Thursday, October 1, 2009

Social Media's Place in the Craft of Journalism

Regular readers of this blog know I have fully embraced some of the social media tools out there enhance my journalistic efforts. I know that many of my brethren are still suspicious about using things like Twitter, Facebook, Flickr, CoverItLive and YouTube, among dozens of applications.

The fall 2009 edition of Nieman Reports argues that social media is not a "tool" for journalists, but "the ocean we’re going to be swimming in—at least until the next chapter of the digital revolution comes along. What needs our attention is how we’re going to play roles that bring journalistic values into this vast social media territory," writes Geneva Overholser.

But another writer for Nieman Reports, Robert G. Picard, questions whether all these new technologies and platforms really a good idea for news organizations.
"Is each one equally useful? What are the real costs in staff time and the operating costs to be on the various platforms? What is actually achieved for the news organization in being there? Does every news organization need to be active on all of the platforms? Finally, how can a news organization achieve optimal benefit across platforms?" he asks.

Picard does see a benefit of journalists using online tools to get "information, ideas and feedback." While social media and blogs allow the public and and journalists to interact and bring up topics that may have been overlooked, he feels it could become a double-edged sword.

"In many instances, the content that news organizations produce (at a cost) is distributed by others, thus removing the need or desire for many people to seek out the original sources of the information," Picard wrote. "This circumstance, of course, threatens the commercial model because of its deleterious effects on revenue and cost recovery."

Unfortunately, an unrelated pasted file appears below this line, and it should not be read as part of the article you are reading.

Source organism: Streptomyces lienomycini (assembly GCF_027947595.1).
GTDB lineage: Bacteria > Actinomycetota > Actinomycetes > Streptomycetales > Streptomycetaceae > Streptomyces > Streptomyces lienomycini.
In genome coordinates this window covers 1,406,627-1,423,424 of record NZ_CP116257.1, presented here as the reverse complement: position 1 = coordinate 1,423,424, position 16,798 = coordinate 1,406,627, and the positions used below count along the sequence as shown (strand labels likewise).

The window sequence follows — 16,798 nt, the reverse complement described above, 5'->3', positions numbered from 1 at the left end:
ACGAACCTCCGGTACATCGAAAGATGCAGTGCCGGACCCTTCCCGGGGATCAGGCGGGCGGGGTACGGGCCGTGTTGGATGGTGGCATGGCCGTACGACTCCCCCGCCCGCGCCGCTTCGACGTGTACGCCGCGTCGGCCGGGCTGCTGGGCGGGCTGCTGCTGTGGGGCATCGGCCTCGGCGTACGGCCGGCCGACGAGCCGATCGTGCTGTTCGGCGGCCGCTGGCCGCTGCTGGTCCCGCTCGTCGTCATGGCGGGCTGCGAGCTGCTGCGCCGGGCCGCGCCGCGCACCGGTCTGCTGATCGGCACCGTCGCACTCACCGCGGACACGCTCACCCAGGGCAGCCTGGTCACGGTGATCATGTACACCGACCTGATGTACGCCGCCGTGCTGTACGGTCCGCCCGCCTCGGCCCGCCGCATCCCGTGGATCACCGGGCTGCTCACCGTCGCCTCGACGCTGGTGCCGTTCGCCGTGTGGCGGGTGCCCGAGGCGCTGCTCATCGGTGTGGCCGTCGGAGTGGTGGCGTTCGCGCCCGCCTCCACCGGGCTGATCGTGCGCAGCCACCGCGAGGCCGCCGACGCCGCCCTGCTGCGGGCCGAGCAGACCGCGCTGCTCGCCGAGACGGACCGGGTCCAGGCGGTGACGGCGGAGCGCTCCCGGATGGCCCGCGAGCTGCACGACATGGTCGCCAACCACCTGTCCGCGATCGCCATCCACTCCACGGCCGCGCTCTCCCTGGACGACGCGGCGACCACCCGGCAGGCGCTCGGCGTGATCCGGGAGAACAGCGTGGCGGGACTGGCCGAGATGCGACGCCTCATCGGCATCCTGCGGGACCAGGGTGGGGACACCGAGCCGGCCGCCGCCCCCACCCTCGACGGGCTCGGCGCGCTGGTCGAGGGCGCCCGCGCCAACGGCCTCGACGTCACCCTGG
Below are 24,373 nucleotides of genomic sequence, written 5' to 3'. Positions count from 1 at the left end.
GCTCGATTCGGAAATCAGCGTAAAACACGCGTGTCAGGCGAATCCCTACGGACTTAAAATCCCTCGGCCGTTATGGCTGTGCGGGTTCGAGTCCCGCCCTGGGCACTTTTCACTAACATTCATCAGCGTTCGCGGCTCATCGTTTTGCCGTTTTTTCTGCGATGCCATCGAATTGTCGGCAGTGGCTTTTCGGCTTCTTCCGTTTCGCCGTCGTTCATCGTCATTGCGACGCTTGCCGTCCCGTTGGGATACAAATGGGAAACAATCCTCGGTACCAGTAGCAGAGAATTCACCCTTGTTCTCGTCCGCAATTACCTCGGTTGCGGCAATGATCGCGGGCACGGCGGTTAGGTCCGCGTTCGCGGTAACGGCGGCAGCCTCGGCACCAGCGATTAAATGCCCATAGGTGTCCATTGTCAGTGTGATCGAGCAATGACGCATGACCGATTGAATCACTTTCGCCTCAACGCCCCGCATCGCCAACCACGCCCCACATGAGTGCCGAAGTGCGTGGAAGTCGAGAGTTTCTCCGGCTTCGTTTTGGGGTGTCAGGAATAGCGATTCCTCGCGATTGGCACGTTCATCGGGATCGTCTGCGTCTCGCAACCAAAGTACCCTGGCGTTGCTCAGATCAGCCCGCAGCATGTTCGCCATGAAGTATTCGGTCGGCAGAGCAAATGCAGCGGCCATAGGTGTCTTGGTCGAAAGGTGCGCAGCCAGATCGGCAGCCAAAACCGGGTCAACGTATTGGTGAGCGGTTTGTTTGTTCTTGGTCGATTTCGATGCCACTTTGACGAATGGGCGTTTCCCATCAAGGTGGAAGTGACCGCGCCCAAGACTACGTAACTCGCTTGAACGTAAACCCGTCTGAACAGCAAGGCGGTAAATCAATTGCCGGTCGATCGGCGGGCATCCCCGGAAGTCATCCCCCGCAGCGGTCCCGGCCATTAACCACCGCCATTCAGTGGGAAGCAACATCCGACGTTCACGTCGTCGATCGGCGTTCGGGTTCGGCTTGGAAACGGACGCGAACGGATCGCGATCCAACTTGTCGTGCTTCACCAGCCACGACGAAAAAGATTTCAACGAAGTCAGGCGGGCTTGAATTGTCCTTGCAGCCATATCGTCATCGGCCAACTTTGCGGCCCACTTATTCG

Evidence is growing that news organizations’ Web sites are offering some benefits, said Picard. "Less evidence has been found to show that social media activities do likewise, especially for newspapers," he mused.

The thing about social media is there's really no handbook for journalists -- or anyone else for that matter -- on how to use it most effectively. It's all just trial and error. I try different things all the time; some things work, and some things don't. But as a journalist colleague recently told me: don't be afraid to fail. And you'll never know what works best for you if you don't at least try. You can click here to see a dizzying array of the Web 2.0 tools and applications out there. Have fun!

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